California is a very popular state for those who have been granted permanent resident status by U.S. immigration authorities. Green card holders must live in the United States for five years before they can apply for naturalization, and many of them worry that their path to citizenship could be a rocky one if they get into trouble with the law. Permanent residents may be denied citizenship and face deportation agreements if they are convicted of serious crimes like murder or armed robbery, and even seemingly minor drug possession charges could cause them trouble.
Green card holders seeking naturalization must complete and submit form N-400. Question 23 asks applicants if they have ever been arrested or detained by police, and making false statements could lead to their applications being denied. While most drug-related convictions will lead to an automatic denial, exceptions are made for those with a single marijuana conviction provided that they possessed 30 grams or less of the drug.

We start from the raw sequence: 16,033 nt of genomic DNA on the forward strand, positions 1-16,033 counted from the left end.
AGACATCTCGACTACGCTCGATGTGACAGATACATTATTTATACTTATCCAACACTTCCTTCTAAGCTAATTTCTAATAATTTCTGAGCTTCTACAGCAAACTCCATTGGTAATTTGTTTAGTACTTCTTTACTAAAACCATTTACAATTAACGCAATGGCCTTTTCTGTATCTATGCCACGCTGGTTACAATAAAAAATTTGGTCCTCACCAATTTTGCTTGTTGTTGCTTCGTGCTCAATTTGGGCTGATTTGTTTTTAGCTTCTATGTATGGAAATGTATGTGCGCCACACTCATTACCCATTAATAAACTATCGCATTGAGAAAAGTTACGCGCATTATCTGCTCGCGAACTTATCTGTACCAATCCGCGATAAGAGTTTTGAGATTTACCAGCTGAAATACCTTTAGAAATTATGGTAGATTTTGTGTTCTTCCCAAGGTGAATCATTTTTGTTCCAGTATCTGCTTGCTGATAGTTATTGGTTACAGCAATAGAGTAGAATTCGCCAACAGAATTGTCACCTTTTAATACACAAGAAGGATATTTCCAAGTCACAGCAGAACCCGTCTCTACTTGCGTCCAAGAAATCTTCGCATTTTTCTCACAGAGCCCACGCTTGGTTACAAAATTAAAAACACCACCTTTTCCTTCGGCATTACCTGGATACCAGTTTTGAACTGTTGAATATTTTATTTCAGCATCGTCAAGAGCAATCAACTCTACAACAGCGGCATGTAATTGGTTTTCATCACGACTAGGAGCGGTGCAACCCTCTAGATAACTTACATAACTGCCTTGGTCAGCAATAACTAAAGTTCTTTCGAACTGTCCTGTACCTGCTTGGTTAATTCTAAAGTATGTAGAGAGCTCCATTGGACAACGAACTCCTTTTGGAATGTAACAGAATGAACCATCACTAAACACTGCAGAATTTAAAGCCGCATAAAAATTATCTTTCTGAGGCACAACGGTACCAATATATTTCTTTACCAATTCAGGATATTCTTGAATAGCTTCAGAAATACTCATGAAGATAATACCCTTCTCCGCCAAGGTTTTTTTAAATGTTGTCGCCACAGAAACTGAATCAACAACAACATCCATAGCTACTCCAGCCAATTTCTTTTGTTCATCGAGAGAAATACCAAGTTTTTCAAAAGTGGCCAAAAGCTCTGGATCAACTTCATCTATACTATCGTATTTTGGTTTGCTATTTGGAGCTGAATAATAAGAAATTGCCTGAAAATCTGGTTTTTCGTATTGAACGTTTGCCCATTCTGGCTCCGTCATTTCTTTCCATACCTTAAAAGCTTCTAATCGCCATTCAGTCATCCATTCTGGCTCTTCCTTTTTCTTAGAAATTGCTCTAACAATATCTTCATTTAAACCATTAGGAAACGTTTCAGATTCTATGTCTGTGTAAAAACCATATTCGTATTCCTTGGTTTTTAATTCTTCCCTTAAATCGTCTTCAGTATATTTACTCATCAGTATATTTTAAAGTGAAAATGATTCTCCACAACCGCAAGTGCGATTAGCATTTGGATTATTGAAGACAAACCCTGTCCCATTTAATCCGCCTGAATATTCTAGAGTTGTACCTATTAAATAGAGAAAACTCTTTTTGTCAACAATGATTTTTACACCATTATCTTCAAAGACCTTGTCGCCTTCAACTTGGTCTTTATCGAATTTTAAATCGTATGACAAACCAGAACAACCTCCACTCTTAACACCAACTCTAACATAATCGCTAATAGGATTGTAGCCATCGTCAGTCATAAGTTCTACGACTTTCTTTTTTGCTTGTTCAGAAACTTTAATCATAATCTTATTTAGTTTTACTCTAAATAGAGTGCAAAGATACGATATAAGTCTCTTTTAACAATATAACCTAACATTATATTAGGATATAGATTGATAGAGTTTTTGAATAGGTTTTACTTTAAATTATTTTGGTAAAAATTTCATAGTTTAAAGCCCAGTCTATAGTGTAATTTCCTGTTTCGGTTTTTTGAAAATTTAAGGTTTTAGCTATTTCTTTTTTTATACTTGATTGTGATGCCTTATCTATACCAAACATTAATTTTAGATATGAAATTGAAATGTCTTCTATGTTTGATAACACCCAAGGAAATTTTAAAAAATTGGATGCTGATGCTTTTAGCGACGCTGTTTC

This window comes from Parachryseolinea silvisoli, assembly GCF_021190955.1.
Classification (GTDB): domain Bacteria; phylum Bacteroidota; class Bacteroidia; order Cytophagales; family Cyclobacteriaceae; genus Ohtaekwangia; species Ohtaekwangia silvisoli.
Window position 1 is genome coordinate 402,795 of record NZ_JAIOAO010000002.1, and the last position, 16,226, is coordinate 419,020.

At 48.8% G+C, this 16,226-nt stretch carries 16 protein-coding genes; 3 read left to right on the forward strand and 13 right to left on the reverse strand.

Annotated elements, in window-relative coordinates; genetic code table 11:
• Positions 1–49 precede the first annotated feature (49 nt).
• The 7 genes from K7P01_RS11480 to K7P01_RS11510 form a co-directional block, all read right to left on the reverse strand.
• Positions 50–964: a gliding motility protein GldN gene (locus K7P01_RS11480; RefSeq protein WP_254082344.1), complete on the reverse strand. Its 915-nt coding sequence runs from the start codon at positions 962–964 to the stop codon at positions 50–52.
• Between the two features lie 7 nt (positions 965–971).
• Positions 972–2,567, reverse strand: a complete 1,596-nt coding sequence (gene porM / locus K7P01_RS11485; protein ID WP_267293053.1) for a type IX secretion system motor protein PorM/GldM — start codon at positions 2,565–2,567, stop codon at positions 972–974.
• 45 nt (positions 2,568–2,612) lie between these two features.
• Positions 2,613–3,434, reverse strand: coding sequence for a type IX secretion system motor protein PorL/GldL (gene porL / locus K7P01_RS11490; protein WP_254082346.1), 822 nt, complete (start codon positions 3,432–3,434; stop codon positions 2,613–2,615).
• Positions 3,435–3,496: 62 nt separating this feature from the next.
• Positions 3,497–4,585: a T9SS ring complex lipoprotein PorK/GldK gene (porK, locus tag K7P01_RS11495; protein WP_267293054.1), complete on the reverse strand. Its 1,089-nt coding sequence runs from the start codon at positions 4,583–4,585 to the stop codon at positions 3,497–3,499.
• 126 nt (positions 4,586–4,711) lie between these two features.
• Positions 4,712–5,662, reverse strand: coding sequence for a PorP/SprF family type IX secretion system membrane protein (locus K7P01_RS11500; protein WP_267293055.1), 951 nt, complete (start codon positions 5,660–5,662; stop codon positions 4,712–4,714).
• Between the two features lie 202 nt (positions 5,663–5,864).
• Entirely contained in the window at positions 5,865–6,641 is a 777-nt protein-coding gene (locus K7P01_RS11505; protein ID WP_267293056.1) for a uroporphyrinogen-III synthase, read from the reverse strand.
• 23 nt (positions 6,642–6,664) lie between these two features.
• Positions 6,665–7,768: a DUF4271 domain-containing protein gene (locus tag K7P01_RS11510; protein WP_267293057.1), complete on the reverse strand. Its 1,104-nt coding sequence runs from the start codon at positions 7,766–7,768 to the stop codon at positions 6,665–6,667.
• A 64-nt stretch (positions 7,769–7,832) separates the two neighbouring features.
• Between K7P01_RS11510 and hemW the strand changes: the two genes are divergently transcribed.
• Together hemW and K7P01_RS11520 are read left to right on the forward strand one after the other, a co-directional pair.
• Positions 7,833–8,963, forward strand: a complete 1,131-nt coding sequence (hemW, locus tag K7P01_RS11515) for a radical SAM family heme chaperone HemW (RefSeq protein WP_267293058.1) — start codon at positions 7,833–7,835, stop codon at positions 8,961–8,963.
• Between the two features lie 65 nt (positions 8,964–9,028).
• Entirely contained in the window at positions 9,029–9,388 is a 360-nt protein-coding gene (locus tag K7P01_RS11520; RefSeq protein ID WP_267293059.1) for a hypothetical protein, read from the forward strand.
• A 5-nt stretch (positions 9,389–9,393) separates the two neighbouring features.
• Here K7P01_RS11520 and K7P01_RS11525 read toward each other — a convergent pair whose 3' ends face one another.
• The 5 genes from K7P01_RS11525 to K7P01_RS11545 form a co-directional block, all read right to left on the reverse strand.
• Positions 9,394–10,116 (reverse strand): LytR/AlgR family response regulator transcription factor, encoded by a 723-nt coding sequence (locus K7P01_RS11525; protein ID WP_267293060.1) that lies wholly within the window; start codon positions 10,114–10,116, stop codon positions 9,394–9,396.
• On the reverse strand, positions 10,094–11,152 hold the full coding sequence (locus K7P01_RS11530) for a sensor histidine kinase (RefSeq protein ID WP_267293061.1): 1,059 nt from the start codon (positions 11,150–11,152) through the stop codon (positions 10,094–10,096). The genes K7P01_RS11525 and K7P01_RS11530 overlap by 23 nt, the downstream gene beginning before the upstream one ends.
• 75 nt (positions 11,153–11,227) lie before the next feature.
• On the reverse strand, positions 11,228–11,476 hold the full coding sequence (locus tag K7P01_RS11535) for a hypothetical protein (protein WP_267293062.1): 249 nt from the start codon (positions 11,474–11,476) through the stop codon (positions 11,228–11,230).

All is not lost for permanent residents who face deportation proceedings after their applications for naturalization have been denied. Judges sometimes allow those with criminal records to keep their green cards if they have not committed serious crimes, and permanent residents will once again be able to apply for citizenship if they prevail in the deportation proceedings initiated against them.
Experienced immigration attorneys may be able to provide permanent residents seeking citizenship with some measure of assurance by performing the same kind of background checks as immigration authorities. Attorneys could then help their clients to complete form N-400 accurately and completely. When applications for naturalization submitted by their clients are denied, attorneys may file the necessary appeals paperwork and advocate on their behalf during immigration hearings and deportation proceedings.